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Listening Room

The ListeningRoom

Yehuda Bauer's Interview and
Jan Karski's Intervieware also available.

    Each month the listening room will add historians,survivors, liberators, and others sharing their voices. This month we feature Harold Gordon, a survivor and author of The Last Sunrise. He sharesstories of his liberation and how to put hate on hold. To listen you will need:

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I know this may take a few steps, but it allows us to share this with the mostvisitors. Netscape and Internet Explorer are the two best browsers to use this.

Picture of Harold Gordon

Speech by Harold Gordon

You can find HaroldGordon's book, The Last Sunrise, and excerpts here at the Cybrary. Below are10 audio clips available for listening.

Michael Declan Dunn digitized the audio for onlineuse.

To get in touch with Harold, click here to email him at

Warning: a 50K file takes about 30seconds to download on a 14.4 modem.

Put Hate on Hold (85K, about 1 minute 20 seconds)

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I urgeyou, those who have not yet seen the light, put hate on hold, let go of anger andresentment. There is little satisfaction in revenge. Instead, focus on thefuture and a better life will be realized. Let us choose goals that are positiveand achievable.

For instance, we cannot swim up the Colorado River. That would be a wastedeffort. We cannot send all black people back to Africa, Mexican people back toKorea -- back to Mexico. You know what I mean. Korean people back to Korea, andothers. These would be negative goals, would be unachievable goals, why waste ourtime or even think of it.

So what are our choices? I don't see many. If we choose the negative, manymore will be killed and injured. And in the end we still have to live together,in harmony, like the Bosnians and the Serbs will, like the Israelis and the Arabswill, like the whites and the blacks must, like Democrats and Republicans willhave to, like men and women must do.

Harold's Background (55K, about 30 seconds)

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Holocaust, genocide, ethnic cleansing. It is all the same. It can happenanywhere, it can happen here.

A brief synopsis about myself. My name is Harold Gordon now, but 55 years agoI was a 10 year old boy whose name was Hirshel Grodzienski. I lived with myfamily in Grodno, Poland, a city of 60,000 people, of which 25,000 were of theJewish faith, and the remaining 40,000 or so were of the Catholic persuasion. Welived side by side and in peace, most of the time. Within months, after theNazis occupied my Grodno, my city, my entire family -- except for my father --were gassed, burned, and vaporized without leaving a trace of their existence.

I Was the Youngest Survivor (100K, one minute and 30 seconds)

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I couldn't help but wonder, was there something else that God had in mind forme to fulfill? I was the youngest survivor of a city of 25,000; why was Ichosen to live? I was not the smartest, I was not the strongest, I was just anaverage kid. I was tormented looking for an answer. God did not reveal himselfto me, not in my sleep nor in a vision, I had to search the deepest region of mysoul to arrive at answers that I could accept and live with. And three suchreasons emerged from deep within my heart.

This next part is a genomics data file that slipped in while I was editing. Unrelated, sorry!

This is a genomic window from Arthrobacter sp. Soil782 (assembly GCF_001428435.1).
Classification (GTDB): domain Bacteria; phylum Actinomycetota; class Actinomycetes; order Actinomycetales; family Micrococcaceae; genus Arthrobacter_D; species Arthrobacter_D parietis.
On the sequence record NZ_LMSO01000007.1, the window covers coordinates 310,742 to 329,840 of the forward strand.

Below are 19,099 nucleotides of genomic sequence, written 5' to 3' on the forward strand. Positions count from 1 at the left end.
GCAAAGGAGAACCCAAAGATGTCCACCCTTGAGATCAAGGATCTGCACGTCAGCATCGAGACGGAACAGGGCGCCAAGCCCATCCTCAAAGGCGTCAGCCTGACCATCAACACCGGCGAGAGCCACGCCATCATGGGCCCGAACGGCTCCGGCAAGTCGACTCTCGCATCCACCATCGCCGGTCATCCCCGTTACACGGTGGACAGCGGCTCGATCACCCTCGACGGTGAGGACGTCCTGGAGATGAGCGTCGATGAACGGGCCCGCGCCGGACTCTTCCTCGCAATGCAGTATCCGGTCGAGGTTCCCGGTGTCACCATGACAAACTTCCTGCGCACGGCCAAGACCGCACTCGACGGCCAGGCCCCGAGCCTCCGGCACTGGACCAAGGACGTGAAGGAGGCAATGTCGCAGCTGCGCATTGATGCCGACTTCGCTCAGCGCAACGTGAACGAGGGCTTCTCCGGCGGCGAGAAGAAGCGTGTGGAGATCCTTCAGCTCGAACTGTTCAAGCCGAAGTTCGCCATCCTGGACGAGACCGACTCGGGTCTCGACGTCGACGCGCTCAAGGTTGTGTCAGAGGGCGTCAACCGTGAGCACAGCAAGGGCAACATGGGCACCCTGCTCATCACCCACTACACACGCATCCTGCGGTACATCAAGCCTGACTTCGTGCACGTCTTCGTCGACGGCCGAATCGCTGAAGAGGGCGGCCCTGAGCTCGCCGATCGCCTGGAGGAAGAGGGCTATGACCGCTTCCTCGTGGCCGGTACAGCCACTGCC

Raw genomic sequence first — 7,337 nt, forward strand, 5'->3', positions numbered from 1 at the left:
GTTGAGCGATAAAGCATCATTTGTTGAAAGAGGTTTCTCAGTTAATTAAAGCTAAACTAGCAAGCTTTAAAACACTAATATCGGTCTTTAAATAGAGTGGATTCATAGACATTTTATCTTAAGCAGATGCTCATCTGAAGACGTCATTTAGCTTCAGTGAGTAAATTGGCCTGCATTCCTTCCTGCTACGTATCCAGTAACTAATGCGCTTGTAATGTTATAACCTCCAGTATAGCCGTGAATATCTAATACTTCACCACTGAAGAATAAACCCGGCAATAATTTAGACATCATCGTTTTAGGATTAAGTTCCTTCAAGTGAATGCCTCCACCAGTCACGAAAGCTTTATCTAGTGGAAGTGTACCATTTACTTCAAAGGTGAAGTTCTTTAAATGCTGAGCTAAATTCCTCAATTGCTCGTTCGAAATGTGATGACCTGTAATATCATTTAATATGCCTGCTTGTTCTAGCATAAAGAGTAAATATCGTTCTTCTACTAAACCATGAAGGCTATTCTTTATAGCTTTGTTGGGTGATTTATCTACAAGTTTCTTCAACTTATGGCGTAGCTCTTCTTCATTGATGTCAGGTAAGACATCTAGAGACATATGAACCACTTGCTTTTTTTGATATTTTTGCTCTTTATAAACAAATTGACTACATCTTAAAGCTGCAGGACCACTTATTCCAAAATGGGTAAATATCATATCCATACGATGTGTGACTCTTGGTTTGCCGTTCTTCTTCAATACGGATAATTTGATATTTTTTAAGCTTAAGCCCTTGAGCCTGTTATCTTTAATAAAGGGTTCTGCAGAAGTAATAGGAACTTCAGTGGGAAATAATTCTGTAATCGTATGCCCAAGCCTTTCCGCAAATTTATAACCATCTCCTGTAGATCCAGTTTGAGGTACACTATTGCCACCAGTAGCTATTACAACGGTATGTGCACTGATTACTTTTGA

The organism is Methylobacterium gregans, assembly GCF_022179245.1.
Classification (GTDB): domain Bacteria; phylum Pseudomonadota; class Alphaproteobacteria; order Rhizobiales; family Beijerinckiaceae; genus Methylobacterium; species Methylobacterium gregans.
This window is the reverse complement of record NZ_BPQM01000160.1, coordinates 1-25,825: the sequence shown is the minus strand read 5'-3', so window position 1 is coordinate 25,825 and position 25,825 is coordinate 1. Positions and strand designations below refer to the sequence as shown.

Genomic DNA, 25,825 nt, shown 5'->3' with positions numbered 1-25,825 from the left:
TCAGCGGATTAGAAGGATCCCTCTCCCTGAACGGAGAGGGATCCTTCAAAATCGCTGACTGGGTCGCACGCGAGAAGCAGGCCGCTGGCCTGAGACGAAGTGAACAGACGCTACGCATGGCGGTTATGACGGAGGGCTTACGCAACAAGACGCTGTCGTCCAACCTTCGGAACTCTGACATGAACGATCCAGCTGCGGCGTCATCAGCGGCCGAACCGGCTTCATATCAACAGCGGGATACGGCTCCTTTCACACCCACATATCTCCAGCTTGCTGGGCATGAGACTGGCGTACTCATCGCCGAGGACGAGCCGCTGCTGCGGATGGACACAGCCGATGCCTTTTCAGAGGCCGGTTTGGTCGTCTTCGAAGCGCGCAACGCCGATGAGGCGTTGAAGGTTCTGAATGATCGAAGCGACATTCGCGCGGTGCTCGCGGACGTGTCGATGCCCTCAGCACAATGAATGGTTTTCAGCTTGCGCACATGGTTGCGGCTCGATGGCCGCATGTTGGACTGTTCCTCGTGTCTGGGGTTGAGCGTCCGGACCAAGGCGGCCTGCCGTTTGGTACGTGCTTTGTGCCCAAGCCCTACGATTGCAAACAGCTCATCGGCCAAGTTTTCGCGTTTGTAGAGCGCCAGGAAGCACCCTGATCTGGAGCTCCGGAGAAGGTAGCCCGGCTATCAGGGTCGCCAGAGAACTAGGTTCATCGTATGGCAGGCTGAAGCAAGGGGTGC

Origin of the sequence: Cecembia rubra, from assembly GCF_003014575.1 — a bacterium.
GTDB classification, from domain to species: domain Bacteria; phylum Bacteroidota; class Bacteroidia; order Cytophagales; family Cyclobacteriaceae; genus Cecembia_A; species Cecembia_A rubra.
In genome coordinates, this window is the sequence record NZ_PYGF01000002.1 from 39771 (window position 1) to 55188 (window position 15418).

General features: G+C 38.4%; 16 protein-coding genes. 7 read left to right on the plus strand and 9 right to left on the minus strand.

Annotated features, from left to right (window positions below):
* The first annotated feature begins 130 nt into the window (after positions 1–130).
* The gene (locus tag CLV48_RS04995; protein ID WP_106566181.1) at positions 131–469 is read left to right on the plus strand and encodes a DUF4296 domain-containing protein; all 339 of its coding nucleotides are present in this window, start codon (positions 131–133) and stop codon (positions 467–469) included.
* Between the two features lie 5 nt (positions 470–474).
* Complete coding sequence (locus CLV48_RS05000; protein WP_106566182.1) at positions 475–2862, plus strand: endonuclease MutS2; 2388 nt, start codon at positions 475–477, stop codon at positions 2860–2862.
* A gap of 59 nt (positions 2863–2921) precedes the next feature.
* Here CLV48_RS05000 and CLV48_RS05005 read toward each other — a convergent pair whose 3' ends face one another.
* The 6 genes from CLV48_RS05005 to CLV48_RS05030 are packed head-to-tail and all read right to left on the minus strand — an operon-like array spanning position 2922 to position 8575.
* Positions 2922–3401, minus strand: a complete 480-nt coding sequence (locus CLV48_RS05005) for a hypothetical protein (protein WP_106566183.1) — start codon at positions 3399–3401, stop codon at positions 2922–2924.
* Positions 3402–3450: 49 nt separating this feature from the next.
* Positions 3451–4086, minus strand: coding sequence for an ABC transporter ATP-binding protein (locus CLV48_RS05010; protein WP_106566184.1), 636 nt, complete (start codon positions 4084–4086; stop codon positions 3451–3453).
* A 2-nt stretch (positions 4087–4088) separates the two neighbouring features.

The first one, of course, is to memorialize my family, by putting their imagesin my book, so that many all over the world would know that they once lived andwalked this earth. So that my mother in heaven would be proud of the work thatI've done for my family and for others.

And reason number two is to help others who have suffered, have been abused,by helping them let go of anger and resentment in order for them to focus alltheir energies on a positive goal, and a better life for themselves and theirloved ones.

And of course to give to charity. Whenever I speak to a synagogue, church, orany service organization I give a portion of the proceeds of the books' sales tothe organization, thereby giving to all charities and not my own. The remainingother funds goes to print more books.

Liberation Part I: From Dachau (85K, one minute and 20 seconds)

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I will not go into any stories ofthe concentration camps, the atrocities, and the danger that was faced daily. You all have heard about that too often already. I would just like to touch onthe last moments of my liberation from Dachau, a concentration camp in Bavarianear Munich.

It was the end of April 1945. The Russian Soviet troops were advancing, theyhad the city of Berlin surrounded, they were bombarding it. The Allied forceshad already landed long ago in Normandy and marched up the German countryside andwere on the outskirts of Bavaria. An order was given by the high command to killall remaining political prisoners so there would be no trace of the atrocitiesthat were performed during those war years.

And so, an order was given to kill all the people in Dachau as well. And7,500 weary souls that had been weak and sick and tired and hungry, were taken ona death march through the gates of Dachau towards the mountains, executed bymachine guns and buried by bulldozers so there would be no trace of any ofthis.

Liberation Part II: I'd Never Seen a Plane Before (65K, 50 seconds)

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And as we weremarching down the road, on both sides of the column were SS soldiers withsubmachine guns. Behind us, several kilometers back, was a personnel carrier. Any people that could not make it, they would fall along the way, they would beshot along the road and the detail would take them over to the side of the roadwhere they would be buried. We could hear these shots in the distance. We knewwhat was happening.